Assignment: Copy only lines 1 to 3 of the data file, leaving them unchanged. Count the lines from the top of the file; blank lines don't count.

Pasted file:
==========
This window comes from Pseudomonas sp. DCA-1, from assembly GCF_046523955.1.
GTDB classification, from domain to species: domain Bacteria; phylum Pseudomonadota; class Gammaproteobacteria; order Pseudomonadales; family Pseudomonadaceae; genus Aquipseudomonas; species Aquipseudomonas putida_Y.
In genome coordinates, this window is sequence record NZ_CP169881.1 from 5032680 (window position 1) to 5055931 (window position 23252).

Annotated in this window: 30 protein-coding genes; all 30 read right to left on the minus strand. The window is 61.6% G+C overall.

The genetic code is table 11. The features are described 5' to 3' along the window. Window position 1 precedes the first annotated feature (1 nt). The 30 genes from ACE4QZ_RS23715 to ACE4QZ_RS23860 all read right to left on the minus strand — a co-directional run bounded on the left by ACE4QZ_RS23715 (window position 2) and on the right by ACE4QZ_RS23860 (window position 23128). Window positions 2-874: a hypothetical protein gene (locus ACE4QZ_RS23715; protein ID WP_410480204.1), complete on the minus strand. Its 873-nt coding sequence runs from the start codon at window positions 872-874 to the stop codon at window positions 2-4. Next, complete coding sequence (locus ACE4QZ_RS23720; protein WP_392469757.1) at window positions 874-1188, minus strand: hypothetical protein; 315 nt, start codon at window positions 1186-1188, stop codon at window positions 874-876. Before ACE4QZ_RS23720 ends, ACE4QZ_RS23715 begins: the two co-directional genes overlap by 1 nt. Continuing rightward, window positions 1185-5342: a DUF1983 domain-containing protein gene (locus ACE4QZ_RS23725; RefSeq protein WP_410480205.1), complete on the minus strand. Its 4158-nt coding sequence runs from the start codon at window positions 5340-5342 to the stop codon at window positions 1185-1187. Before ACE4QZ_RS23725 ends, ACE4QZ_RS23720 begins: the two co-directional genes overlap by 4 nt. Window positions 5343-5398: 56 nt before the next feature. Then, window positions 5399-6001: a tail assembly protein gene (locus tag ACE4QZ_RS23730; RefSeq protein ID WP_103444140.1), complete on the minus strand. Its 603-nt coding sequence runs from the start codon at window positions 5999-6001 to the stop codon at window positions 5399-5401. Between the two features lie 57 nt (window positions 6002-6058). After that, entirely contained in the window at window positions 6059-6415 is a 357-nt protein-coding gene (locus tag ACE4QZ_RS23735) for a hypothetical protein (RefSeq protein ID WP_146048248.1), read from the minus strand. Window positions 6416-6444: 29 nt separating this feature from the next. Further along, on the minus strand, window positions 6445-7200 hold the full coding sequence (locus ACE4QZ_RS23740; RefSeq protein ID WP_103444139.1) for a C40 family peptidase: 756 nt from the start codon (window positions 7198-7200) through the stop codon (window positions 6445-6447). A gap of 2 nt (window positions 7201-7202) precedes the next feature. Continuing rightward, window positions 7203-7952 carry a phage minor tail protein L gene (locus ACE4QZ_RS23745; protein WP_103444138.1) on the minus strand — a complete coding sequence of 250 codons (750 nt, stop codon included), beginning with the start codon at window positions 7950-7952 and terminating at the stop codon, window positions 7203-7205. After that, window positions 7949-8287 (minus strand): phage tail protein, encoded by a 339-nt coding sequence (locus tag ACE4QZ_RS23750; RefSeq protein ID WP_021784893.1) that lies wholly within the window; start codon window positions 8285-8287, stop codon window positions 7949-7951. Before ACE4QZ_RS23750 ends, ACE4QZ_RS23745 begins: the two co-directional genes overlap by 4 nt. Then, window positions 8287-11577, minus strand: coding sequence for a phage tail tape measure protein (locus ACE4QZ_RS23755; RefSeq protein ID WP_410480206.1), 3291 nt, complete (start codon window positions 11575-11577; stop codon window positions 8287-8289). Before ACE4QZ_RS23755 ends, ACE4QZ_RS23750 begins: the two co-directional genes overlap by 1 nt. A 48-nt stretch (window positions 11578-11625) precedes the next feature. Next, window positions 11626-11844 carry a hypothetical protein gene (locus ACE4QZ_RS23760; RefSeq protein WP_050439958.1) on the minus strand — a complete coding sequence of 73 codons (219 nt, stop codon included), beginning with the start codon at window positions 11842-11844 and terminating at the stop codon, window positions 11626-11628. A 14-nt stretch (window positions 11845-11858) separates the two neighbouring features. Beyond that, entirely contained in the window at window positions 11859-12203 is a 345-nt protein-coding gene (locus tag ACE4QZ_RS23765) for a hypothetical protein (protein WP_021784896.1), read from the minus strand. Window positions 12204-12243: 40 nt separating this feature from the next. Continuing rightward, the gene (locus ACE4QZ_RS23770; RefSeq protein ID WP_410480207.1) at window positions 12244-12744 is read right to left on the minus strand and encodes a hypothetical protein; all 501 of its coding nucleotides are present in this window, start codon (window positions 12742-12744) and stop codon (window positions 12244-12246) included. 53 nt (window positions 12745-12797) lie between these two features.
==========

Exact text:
This window comes from Pseudomonas sp. DCA-1, from assembly GCF_046523955.1.
GTDB classification, from domain to species: domain Bacteria; phylum Pseudomonadota; class Gammaproteobacteria; order Pseudomonadales; family Pseudomonadaceae; genus Aquipseudomonas; species Aquipseudomonas putida_Y.
In genome coordinates, this window is sequence record NZ_CP169881.1 from 5032680 (window position 1) to 5055931 (window position 23252).